First off, I should disclose that I have changed the screen name I've been using for the last two years...some of my friends figured me out, and I, like many NYers, cherish my anonymity (which is my theory for why no one on this board ever suggests get-togethers, a la the San Francisco hounds). So I suppose this email can serve as a formal re-introduction. Hope everyone is well.
My point in writing is to report on my dinner this past week at a new place called Hip Hop Chow. It's located in the EV, on 2nd Ave btw St. Marks & 7th. Being a native southerner, I was immediately intrigued by the concept. However I can report that the characterization of the menu as 'southern' is only about 50% accurate. True, fried chicken, grits and collards are all offered, but the menu also features more universal dishes (pork chops, salmon) as well as a few that I don't typically see in the south (oxtail). I would best describe it as 'American fusion,' in that traditionally American dishes are served alongside some really interesting asian flavors.
Right now the restaurant doesn't have its liquor license so it's BYOB, although we were told that will be changing - so for those who relish that narrow window, go before it's gone! The meal started out with some really excellent cornbread (and I know from cornbread, let me tell you...). My date had the pork chop and by the end had picked up the bone and was gnawing on it. He subbed in napa cabbage for the usual sweet potatoes - it had an excellent flavor of soy sauce and good texture. His dish also came with roasted corn, buttery with a hint of brown sugar (we think). I had the vegetable plate with cheesy grits, sweet potatoes and roasted squash/zucchini. The grits were much more coarse than we typically have in the south, but I thought the texture was appropriate for a dinner side, and the flavor was great. Squash was excellent. The sweet potatoes got aesthetic points as they came stacked in small cubes in a mini-skillet with marshmallows browned on top, but perhaps they were a little too artistic because they lacked tenderness. We skipped dessert although they serve ice creams from Chinatown ice cream factory.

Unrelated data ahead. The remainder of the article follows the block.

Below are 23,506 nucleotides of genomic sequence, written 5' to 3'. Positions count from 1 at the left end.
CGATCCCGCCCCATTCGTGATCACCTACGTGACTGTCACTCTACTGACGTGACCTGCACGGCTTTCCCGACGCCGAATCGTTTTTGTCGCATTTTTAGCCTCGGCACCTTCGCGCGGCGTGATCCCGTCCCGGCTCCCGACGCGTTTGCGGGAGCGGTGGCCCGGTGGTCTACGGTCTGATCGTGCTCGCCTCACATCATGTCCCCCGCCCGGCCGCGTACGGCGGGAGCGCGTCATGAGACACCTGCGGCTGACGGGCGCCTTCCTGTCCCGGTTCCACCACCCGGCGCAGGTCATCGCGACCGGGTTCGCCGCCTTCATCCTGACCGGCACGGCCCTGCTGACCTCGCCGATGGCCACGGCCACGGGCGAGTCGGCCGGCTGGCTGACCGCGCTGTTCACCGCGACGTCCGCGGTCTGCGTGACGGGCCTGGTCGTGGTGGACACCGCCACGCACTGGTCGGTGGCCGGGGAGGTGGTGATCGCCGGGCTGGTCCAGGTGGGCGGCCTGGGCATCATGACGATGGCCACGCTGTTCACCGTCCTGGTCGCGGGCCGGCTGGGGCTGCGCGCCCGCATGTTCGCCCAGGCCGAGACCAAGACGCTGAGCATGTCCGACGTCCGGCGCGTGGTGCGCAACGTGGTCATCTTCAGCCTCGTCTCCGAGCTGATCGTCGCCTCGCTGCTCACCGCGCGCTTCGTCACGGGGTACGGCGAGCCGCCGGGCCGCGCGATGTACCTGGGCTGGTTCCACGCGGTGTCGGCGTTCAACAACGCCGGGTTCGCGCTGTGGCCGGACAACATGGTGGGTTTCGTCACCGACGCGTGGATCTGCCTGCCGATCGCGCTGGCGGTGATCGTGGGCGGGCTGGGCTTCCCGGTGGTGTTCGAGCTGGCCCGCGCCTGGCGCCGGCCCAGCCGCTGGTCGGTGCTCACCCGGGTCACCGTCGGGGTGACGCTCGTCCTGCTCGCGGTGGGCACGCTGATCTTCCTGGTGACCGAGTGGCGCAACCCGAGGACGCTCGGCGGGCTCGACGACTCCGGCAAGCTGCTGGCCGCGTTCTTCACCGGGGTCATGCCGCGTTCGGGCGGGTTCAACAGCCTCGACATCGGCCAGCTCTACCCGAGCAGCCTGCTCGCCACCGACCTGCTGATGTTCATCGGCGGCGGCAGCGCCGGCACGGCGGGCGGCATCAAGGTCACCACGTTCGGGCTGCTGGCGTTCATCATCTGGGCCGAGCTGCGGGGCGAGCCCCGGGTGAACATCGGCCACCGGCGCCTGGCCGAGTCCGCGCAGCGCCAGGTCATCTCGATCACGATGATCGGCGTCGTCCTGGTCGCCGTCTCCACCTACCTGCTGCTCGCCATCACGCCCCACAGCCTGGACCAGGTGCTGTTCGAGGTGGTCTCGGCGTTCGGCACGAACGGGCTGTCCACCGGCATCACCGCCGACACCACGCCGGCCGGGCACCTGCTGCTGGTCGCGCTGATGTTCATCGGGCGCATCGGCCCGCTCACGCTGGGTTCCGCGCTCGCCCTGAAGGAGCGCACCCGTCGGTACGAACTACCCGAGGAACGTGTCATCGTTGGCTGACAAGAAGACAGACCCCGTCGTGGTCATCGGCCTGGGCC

The decor is pretty modern minimal - kind of like a small version of Fuddruckers, for those of you who grew up in the burbs. But the folks running the restaurant couldn't have been nicer. The chef came out and spoke to us - he is a CIA grad who started in some of NY's finest (DB, grammery tavern), then decided to open up his own place. I admire his bravery and I think he has a bright future - the guy can cook.
It's not a spot for a romantic interlude, but the food is creative and really excellent. I would venture to call it chow-ish, which I consider a high conpliment.